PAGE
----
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Feature: Earth Day, Every Day

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Hawaii native Alexandria Boehm is passionate about her career in environmental engineering. When she’s not traveling the world to aid coastal communities, she’s teaching a course  on environmental law and science policy through the Stanford University Law School. Boehm and her fellow professors dive into topics like beach pollution and disappearing wetlands. Her students enjoy brainstorming their own ideas for tackling these problems, she says. And Boehm gets the chance to test out her own solutions during her frequent travels.

Boehm recently spent three months studying polluted drinking water in Dar es Salaam, Tanzania. She brought some Stanford engineering students with her to try and find out whether giving individual households information about the quality of their water would help them make changes to keep it clean. Since houses don’t have pipes, residents bring well water into their homes and store it in containers. “When the water comes out of the well, it’s very clean, but when they store it in their homes, that’s when it gets dirty,” explains Boehm. “So far, we’ve found that there’s a lot more bacteria on people’s hands and in their water than we thought. We were really surprised at that.”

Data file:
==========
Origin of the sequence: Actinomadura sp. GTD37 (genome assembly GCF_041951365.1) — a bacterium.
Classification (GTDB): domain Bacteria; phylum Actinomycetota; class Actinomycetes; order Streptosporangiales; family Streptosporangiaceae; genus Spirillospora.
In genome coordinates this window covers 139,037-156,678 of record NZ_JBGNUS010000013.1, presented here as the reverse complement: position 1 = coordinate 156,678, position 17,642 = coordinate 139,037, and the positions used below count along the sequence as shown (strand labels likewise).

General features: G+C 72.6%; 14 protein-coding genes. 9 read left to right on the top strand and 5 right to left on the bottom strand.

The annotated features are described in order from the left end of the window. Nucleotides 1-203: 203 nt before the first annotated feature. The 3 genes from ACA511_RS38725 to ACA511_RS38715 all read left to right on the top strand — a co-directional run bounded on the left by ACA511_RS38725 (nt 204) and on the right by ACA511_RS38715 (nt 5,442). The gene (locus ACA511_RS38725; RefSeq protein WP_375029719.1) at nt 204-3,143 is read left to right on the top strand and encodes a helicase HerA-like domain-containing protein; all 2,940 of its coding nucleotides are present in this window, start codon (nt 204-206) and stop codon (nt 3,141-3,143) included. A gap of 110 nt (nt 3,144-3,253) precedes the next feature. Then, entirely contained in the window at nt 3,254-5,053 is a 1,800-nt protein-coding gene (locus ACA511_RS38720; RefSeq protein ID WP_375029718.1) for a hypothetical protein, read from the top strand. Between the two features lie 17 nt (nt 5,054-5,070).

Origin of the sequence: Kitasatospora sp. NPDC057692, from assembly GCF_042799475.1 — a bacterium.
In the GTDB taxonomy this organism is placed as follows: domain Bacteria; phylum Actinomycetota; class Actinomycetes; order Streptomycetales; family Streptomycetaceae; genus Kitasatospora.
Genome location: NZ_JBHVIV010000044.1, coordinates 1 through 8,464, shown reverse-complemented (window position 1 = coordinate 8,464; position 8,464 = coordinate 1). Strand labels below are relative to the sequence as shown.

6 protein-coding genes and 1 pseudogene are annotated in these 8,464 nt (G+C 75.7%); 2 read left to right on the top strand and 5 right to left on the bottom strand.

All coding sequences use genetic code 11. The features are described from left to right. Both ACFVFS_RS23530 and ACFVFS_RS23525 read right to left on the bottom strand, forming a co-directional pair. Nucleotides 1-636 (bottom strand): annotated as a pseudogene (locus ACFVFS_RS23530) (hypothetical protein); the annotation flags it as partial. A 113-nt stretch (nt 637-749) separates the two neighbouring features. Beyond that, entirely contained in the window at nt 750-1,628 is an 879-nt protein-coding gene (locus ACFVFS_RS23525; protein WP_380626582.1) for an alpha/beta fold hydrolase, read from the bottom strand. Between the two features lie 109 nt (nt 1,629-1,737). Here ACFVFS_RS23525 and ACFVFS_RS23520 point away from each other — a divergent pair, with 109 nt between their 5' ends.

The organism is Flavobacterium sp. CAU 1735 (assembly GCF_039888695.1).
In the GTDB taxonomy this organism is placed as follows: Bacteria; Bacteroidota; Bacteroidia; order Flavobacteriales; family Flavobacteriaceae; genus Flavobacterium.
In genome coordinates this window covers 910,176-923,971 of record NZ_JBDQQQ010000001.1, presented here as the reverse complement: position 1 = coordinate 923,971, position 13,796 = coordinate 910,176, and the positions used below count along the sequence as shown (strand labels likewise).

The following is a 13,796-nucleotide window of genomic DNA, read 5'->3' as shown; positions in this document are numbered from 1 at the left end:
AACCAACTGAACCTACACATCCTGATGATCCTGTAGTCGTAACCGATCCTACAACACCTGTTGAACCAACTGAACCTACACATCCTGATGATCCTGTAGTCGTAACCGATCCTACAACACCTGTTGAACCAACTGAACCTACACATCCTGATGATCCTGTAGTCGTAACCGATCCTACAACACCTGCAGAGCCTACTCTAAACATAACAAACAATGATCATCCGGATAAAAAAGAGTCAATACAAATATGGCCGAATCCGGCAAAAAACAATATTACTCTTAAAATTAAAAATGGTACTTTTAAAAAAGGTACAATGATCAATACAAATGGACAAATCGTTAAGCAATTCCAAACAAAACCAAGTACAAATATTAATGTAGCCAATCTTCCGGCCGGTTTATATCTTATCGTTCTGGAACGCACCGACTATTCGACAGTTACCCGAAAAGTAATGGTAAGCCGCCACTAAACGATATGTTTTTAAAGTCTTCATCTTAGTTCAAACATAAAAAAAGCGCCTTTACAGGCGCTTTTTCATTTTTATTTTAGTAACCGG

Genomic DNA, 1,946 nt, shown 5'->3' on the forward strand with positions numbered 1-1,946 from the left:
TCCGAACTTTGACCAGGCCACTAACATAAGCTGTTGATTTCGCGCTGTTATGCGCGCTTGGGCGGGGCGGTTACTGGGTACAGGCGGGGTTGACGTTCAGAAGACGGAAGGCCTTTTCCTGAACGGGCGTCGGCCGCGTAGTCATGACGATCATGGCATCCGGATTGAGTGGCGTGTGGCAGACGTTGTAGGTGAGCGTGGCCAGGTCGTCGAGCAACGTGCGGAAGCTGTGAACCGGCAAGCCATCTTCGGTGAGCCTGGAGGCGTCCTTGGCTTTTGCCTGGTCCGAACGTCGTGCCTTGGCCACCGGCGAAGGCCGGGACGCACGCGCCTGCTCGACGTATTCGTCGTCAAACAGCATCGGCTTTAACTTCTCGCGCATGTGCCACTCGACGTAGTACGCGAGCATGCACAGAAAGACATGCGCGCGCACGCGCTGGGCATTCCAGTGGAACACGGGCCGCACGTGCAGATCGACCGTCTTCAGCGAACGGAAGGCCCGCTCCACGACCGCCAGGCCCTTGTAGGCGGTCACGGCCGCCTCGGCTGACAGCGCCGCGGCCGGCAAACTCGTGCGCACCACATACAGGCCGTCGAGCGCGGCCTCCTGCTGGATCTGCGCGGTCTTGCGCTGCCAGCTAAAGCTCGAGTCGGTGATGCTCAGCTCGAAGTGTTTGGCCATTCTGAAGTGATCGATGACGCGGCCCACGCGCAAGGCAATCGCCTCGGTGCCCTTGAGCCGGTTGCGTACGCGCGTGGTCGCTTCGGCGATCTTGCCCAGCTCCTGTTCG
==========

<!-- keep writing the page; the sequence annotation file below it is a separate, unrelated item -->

To test the water, Boehm and her team converted an apartment in Dar es Salaam into a laboratory. They bought tables to serve as lab benches and built their own filtration devices and portable incubators. They tested more than a hundred samples of water a day from homes, wells, and people’s hands. Boehm hopes the information will prove valuable, because Tanzania has one of the highest death rates for children under 5 for gastroenteritis, which comes from poor drinking water.

Boehm also works closer to home. She spent a week in the Catalina Islands off the California coast to study how sunlight affects harmful microbes in the water. “The beach is really polluted, and there’s a big study here on how often people get sick from the water,” she says. “We’re wondering: Can sun disinfect the water? And if so, how is that happening?”

In the future, Boehm would like to do more work in her home state of Hawaii. There’s plenty to keep an environmental engineer like her busy: More than one-third of the world’s people live in coastal communities. But for now, she loves her work at Stanford. “I’d like to stay here and continue doing what I’m doing,” she says, “and continue to branch out a little bit more.”

Read this article as it appeared in eGFI magazine (pps. 26-27).

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